ghosts of vaudevillians, strippers, johns and flops that long haunted this original 1912 clergy house, he created a hip 52-room European-style boutique. Amenities include the excellent North restaurant; speakeasy-style bar; Boombox karaoke lounge; and first retail outlet of Providence’s Bolt Coffee Company.

Graduate Providence. 11 Dorrance Street. Tel: 401-421-0700. Designed by Grand Central Terminal’s architects, the Providence Biltmore held court since 1922. This year, the storied landmark relaunched under the Graduate Hotels flag. With clever design references to Providence and Rhode Island throughout, including Ashley Longshore’s fab portrait of Brown graduate André Leon Talley in the lobby, it’s a smart address for leisure stays.

Renaissance Providence Downtown Hotel. 5 Avenue of the Arts. Tel: (401) 919-5000. From washing
away decades of graffiti to shoring up walls, fashioning this classy 272-room AAA Four Diamond
gem in the shell of an unfinished 1926 Masonic temple was one of the largest restorations in state history.
Today, restorative elements include the award-winning Public Kitchen & Bar and majestic VIP suites
overlooking the Rhode Island State House.

Trinity Repertory Co.

Gracie’s. 194 Washington Street. Tel: (401) 272-7811. Owner Ellen Slattery’s thoughtfully planned seasonal menu, featuring her grandmother’s rigatoni campanaro, distinguishes this perennial AAA Four Diamond fine-dining favorite. The excellent service includes placing cookies in your car when you valet. Critically acclaimed Executive Pastry
Chef Melissa Denmark creates wonders here and at sibling Ellie’s Bakery.

Yoleni’s. 292 Westminster Street. Tel: (401) 500-1127. Updating an 1895 landmark building, this two-level café,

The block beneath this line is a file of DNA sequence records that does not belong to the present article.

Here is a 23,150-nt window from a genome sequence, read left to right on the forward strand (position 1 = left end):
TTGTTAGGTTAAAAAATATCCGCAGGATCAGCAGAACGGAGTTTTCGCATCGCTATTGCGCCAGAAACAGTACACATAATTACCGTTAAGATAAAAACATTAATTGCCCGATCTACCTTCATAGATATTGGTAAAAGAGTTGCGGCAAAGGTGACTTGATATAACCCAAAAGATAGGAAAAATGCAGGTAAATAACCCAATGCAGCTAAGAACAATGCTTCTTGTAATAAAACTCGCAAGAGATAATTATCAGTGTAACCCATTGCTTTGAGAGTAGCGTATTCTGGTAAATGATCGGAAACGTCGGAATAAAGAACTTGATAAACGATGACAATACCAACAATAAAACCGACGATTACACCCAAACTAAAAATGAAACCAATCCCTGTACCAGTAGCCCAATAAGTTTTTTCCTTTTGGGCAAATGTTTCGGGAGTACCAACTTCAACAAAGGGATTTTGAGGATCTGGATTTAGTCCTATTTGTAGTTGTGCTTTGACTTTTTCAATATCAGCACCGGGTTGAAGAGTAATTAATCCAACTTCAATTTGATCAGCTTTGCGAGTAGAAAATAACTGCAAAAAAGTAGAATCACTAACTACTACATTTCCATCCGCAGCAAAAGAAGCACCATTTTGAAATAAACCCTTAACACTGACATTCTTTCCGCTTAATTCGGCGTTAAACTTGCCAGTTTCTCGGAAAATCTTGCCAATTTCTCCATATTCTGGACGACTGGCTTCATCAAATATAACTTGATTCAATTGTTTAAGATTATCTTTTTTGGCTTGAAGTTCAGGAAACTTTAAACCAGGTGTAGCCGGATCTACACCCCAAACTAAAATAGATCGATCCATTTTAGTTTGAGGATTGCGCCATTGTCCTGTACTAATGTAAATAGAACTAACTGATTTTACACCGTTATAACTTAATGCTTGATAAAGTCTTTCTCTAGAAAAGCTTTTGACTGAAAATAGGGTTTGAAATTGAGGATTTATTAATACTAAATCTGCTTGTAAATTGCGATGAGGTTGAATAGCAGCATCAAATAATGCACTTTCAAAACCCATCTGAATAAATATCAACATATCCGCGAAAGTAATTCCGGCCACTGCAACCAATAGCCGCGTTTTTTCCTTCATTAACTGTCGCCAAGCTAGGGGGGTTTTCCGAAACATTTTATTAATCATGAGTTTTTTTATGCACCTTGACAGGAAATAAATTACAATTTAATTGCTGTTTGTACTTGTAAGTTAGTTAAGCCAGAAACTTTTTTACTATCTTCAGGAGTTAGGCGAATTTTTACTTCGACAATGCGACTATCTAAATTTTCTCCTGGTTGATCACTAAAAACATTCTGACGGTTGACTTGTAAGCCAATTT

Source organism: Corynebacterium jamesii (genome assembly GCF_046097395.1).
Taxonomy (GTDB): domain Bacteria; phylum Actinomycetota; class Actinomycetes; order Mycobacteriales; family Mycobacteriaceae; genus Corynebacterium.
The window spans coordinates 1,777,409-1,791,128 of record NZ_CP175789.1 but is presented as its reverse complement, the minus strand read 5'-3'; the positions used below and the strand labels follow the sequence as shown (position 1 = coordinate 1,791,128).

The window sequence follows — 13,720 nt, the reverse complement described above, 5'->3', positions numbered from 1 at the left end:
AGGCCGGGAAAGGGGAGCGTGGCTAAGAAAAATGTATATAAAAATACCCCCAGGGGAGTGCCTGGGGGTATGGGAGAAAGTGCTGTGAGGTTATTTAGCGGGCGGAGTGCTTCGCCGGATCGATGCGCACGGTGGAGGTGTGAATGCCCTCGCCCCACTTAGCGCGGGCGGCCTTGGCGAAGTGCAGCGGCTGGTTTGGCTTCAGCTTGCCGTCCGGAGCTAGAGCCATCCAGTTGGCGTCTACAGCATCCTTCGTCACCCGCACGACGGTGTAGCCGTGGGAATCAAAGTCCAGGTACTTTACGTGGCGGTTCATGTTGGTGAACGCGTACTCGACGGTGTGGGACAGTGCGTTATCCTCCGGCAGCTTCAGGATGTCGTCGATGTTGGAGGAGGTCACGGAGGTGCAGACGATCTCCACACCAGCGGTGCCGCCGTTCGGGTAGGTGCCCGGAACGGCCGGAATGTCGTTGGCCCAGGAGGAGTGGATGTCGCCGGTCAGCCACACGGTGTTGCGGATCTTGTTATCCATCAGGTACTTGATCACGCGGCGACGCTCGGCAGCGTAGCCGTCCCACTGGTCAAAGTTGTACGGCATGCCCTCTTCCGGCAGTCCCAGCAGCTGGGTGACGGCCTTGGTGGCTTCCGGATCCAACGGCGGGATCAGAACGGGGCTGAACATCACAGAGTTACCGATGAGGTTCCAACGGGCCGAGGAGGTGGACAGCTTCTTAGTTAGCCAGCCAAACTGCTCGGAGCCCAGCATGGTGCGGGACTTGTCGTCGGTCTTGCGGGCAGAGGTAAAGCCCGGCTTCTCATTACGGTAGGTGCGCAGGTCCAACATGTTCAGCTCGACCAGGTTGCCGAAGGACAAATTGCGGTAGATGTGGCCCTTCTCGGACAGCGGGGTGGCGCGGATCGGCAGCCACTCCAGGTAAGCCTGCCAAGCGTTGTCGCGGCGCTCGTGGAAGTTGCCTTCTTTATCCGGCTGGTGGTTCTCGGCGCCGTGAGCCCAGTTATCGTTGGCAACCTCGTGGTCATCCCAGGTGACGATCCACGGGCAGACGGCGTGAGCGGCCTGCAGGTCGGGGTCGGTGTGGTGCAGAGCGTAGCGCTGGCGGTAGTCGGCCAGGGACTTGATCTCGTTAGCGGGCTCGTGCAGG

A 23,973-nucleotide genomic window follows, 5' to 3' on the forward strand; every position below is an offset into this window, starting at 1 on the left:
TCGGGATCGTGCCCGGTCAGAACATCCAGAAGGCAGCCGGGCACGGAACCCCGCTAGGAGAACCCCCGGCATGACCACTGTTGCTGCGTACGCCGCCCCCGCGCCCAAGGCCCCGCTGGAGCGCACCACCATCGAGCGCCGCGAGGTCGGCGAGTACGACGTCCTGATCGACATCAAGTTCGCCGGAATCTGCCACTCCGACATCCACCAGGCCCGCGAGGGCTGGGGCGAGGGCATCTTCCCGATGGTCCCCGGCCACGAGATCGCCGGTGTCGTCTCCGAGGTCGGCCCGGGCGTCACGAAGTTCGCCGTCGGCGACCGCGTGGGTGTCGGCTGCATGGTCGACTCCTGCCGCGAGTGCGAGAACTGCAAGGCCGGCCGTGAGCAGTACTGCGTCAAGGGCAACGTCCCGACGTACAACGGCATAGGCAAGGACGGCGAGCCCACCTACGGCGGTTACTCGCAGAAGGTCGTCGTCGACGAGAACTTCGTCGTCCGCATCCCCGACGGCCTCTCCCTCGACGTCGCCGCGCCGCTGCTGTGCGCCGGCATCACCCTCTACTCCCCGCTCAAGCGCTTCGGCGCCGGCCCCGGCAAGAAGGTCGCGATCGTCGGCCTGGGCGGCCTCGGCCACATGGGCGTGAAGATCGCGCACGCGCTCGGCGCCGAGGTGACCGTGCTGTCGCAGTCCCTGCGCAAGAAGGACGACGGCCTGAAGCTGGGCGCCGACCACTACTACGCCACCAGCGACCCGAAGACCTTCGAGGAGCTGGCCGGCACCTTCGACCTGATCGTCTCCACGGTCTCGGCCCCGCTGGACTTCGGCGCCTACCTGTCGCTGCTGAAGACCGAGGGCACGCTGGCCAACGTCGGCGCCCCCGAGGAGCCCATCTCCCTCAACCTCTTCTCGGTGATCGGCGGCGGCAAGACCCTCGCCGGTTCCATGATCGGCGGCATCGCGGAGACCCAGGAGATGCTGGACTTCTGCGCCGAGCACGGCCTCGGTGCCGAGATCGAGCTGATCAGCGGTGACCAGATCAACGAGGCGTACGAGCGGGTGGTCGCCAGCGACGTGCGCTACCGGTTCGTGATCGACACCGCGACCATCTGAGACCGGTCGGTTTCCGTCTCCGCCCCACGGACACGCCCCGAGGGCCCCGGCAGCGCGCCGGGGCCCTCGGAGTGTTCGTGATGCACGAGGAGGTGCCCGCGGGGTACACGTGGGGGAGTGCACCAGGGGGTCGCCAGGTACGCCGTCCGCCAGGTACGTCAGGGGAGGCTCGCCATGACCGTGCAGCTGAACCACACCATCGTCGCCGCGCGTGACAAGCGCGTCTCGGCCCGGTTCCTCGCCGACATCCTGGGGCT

restaurant and artisanal food market is the U.S. flagship of a family-owned Greek gastronomic enterprise. Replicating
its Athens cousin, the cooked and to-go items are divine.

O’Boy. 333 Westminster Street. Tel: (401) 274-0276. Oh boy, did I love the flight of sake, mushroom fiesta, braised pork belly, charred octopus, and piping hot shoyu chicken ramen at this wonderful new modern Asian concept from JWU grad Jae Choi. On that freezing November night, this hot spot was heaven sent.

Il Massimo. 134 Atwells Avenue. Tel: (401) 273-0650. Mamma mia, what would the nonnas say! Actually, grandmothers join bikers, bankers and others for the risqué drag brunch at this top-ranked Federal Hill trattoria. Presented on the first Sunday of each month, it’s amazingly affordable entertainment at $25 per person for the three-course meal. Featuring
ingredients sourced locally and direct from Italy, the multi-regional menu, including my knockout spaghettoni alla carbonara, is also sensational. Just don’t be late or inattentive during the show—your hostesses will pounce.

Mirabar. 15 Elbow Street. Tel: (401) 331-6761. When not hosting the drag brunch at Il Massimo, Jacqueline Dimera hops over here to host hot body contests. It’s that kind of town—the party loves to travel. That includes this energetic three-level fun house, which originated in a Woonsocket, R.I. hotel lobby in 1947. As Rhode Island’s oldest gay bar, its legacies include 1960’s Rhode Island gay club pioneer Bob Thibeault.

The Dorrance. 60 Dorrance Street. Tel: (401) 521-6000. With marble floors, soaring ceilings and the heraldic
shields of past financial titans memorialized in the stained glass windows, the former lobby of this landmark
1902 bank building is a yesteryear appointment for hand-crafted cocktails and New England fare.

Troop. 60 Valley Street. Tel: (401) 473-2900. International street food, golden age hip-hop and cool
throwback décor make this artful space in the resurgent Olneyville warehouse district a street-savvy choice